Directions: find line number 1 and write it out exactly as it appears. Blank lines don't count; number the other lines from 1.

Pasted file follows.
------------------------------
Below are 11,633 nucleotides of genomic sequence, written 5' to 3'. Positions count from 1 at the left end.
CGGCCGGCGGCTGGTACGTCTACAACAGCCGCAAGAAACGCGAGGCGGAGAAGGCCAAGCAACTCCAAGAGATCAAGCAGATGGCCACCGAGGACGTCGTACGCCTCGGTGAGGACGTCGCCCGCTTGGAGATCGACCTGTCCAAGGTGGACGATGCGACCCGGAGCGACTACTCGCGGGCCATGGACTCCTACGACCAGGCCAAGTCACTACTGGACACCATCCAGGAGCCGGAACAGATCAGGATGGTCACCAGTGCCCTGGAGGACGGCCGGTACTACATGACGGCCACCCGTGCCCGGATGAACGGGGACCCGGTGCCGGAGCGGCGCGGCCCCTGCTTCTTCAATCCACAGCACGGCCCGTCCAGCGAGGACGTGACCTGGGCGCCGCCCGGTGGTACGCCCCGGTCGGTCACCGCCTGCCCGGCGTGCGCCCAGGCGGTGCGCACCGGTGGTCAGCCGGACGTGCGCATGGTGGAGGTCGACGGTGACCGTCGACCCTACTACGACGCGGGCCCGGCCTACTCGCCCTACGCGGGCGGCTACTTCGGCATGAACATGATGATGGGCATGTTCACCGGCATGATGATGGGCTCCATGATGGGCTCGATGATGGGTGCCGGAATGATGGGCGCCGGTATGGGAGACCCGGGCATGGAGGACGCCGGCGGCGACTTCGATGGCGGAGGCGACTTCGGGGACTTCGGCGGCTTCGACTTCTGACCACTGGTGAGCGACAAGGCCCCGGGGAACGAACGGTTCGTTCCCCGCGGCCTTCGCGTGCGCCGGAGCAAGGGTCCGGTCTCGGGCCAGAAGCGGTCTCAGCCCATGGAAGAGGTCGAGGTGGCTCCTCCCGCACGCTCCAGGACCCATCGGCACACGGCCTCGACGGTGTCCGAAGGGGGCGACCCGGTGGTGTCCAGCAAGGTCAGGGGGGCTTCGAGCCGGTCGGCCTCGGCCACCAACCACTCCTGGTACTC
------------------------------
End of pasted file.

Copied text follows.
Below are 11,633 nucleotides of genomic sequence, written 5' to 3'. Positions count from 1 at the left end.